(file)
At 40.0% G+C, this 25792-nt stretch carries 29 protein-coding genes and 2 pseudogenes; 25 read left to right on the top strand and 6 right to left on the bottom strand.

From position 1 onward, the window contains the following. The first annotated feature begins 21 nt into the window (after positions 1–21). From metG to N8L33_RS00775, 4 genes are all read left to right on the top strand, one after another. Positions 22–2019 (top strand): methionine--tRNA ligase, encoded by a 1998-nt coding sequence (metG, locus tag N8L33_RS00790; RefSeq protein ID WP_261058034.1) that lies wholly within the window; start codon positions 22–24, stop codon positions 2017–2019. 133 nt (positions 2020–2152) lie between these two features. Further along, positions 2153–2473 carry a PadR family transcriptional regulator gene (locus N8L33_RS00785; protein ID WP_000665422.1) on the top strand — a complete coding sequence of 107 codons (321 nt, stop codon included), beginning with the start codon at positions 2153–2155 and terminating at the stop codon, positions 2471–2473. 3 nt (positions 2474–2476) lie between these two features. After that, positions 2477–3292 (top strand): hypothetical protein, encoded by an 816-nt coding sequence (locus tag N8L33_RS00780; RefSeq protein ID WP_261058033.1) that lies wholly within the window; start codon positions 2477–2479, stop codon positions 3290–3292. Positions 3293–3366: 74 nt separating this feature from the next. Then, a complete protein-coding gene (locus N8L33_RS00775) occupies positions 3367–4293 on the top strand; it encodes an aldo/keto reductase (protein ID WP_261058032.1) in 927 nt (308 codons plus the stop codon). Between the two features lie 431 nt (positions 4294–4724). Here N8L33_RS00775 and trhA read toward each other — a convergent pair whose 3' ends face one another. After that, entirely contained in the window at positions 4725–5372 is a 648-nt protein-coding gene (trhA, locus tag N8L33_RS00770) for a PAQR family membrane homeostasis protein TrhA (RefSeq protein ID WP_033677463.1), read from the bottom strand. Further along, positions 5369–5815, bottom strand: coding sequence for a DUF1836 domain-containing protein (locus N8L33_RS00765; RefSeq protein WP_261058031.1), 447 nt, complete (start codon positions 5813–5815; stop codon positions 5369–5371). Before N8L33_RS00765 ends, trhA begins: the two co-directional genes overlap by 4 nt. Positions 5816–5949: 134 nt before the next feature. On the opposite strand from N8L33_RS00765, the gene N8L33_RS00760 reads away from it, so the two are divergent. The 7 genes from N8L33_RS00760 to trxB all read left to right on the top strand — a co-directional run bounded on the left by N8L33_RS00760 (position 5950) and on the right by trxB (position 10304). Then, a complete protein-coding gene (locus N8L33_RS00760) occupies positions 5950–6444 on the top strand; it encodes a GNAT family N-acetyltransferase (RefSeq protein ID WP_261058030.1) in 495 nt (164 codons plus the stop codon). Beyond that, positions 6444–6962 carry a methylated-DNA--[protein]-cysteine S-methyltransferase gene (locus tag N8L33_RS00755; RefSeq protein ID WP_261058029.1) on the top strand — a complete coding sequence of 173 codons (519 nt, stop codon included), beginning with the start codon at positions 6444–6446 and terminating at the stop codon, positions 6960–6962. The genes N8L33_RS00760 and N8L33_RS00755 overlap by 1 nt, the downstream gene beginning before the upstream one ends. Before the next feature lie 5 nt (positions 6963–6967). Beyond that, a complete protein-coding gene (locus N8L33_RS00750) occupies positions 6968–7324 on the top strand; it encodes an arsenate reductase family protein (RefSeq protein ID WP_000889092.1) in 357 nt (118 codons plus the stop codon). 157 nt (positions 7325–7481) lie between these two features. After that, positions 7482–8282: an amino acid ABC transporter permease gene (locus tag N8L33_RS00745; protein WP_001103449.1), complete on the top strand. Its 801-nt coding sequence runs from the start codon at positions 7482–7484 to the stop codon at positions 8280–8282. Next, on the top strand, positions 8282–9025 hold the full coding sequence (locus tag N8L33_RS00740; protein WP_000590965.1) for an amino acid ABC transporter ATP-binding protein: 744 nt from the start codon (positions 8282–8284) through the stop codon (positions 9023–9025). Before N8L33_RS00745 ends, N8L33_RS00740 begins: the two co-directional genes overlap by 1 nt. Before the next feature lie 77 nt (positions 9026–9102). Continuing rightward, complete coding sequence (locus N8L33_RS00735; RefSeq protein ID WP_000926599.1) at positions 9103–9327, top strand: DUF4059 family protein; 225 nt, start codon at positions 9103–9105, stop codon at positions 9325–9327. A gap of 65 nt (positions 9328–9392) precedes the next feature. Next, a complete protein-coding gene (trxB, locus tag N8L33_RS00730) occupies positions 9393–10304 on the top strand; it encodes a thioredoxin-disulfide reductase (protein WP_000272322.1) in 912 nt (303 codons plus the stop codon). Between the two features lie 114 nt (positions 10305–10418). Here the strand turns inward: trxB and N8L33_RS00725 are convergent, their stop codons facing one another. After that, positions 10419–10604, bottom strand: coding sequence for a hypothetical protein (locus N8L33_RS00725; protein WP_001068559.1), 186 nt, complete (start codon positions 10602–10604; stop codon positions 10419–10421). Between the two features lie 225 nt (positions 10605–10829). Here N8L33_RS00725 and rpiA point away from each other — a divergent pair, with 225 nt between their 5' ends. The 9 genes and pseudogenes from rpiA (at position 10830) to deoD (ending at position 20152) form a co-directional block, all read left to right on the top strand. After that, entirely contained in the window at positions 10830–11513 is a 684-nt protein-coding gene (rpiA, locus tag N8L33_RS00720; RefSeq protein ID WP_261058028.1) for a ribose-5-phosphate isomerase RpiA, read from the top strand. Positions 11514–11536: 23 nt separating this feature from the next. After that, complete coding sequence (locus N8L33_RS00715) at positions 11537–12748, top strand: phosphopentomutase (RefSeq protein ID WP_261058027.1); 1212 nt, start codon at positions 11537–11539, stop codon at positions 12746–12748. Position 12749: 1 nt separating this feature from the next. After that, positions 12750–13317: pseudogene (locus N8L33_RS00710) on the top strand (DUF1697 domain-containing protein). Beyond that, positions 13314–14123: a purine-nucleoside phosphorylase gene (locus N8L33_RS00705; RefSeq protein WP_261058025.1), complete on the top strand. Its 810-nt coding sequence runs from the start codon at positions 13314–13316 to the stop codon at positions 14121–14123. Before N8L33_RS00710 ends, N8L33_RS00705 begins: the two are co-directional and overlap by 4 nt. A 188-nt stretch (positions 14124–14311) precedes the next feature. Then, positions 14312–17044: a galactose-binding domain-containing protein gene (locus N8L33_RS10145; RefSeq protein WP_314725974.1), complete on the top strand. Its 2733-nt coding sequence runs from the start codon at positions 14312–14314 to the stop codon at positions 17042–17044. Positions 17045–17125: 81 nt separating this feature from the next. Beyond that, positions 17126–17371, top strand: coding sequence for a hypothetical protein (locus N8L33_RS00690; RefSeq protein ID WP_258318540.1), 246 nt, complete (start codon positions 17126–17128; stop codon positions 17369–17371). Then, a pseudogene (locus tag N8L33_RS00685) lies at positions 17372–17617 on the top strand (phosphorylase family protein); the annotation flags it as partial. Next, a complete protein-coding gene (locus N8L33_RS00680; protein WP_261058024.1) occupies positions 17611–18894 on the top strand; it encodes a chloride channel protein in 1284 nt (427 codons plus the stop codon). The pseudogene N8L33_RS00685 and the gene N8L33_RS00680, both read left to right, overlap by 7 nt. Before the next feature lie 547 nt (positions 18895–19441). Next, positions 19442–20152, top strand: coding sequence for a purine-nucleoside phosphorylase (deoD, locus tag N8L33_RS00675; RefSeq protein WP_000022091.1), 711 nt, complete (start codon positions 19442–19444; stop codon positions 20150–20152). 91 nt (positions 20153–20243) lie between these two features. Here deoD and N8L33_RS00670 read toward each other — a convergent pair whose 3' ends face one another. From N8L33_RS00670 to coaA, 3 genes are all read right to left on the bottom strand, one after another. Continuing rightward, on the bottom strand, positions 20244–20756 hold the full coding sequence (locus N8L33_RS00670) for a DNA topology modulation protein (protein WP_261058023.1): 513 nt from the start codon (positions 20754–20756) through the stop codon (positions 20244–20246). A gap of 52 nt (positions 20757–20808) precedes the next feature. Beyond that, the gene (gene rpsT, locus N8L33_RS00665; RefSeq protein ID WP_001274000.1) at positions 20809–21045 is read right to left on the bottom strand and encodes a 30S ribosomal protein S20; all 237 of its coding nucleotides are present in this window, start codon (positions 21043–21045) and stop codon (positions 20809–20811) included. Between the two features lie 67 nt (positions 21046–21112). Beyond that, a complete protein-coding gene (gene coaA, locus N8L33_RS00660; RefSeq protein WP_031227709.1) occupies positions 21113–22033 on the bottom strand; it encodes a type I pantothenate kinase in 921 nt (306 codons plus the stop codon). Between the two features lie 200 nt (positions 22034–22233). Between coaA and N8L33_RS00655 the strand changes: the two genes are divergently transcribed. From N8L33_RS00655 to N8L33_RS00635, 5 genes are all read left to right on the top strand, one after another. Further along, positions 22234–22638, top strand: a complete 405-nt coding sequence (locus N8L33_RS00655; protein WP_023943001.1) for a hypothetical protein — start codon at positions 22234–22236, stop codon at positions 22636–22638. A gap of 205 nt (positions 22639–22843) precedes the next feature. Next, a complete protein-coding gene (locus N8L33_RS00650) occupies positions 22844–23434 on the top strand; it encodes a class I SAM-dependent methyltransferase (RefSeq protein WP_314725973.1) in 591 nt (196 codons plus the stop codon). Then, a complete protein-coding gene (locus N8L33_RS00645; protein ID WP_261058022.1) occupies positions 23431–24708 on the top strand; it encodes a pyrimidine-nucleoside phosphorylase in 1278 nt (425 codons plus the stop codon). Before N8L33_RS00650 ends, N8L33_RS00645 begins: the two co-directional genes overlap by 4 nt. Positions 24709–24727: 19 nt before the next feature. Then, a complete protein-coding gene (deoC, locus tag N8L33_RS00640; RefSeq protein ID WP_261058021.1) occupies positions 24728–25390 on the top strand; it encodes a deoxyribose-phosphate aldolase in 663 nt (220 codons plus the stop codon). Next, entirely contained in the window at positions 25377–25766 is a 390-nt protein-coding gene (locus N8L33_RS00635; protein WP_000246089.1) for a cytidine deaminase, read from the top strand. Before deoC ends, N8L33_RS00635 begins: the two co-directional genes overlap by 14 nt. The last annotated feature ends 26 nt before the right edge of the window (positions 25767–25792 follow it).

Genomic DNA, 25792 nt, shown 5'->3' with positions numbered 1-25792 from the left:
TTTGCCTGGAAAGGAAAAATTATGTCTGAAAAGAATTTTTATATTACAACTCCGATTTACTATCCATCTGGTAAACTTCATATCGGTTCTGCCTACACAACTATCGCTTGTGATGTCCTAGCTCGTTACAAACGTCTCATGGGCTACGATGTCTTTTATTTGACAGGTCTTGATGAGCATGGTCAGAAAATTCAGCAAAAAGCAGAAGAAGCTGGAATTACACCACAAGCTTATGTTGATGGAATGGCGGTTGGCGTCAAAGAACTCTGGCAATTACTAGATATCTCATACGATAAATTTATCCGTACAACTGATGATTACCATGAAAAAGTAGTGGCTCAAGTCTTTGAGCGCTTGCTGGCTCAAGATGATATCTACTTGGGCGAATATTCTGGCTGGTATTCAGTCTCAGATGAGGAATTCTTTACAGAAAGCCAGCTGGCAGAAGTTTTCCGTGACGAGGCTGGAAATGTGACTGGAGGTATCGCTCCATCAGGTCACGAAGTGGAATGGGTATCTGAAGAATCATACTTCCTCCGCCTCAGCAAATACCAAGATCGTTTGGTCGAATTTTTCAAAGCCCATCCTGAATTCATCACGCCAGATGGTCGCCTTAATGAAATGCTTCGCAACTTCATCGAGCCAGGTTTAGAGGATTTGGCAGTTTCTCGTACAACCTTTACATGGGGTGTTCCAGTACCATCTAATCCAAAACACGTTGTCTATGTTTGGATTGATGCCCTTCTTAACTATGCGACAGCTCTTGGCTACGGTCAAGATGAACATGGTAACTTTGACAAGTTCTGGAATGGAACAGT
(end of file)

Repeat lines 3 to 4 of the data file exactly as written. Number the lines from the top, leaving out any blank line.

Genomic DNA, 25792 nt, shown 5'->3' with positions numbered 1-25792 from the left:
TTTGCCTGGAAAGGAAAAATTATGTCTGAAAAGAATTTTTATATTACAACTCCGATTTACTATCCATCTGGTAAACTTCATATCGGTTCTGCCTACACAACTATCGCTTGTGATGTCCTAGCTCGTTACAAACGTCTCATGGGCTACGATGTCTTTTATTTGACAGGTCTTGATGAGCATGGTCAGAAAATTCAGCAAAAAGCAGAAGAAGCTGGAATTACACCACAAGCTTATGTTGATGGAATGGCGGTTGGCGTCAAAGAACTCTGGCAATTACTAGATATCTCATACGATAAATTTATCCGTACAACTGATGATTACCATGAAAAAGTAGTGGCTCAAGTCTTTGAGCGCTTGCTGGCTCAAGATGATATCTACTTGGGCGAATATTCTGGCTGGTATTCAGTCTCAGATGAGGAATTCTTTACAGAAAGCCAGCTGGCAGAAGTTTTCCGTGACGAGGCTGGAAATGTGACTGGAGGTATCGCTCCATCAGGTCACGAAGTGGAATGGGTATCTGAAGAATCATACTTCCTCCGCCTCAGCAAATACCAAGATCGTTTGGTCGAATTTTTCAAAGCCCATCCTGAATTCATCACGCCAGATGGTCGCCTTAATGAAATGCTTCGCAACTTCATCGAGCCAGGTTTAGAGGATTTGGCAGTTTCTCGTACAACCTTTACATGGGGTGTTCCAGTACCATCTAATCCAAAACACGTTGTCTATGTTTGGATTGATGCCCTTCTTAACTATGCGACAGCTCTTGGCTACGGTCAAGATGAACATGGTAACTTTGACAAGTTCTGGAATGGAACAGT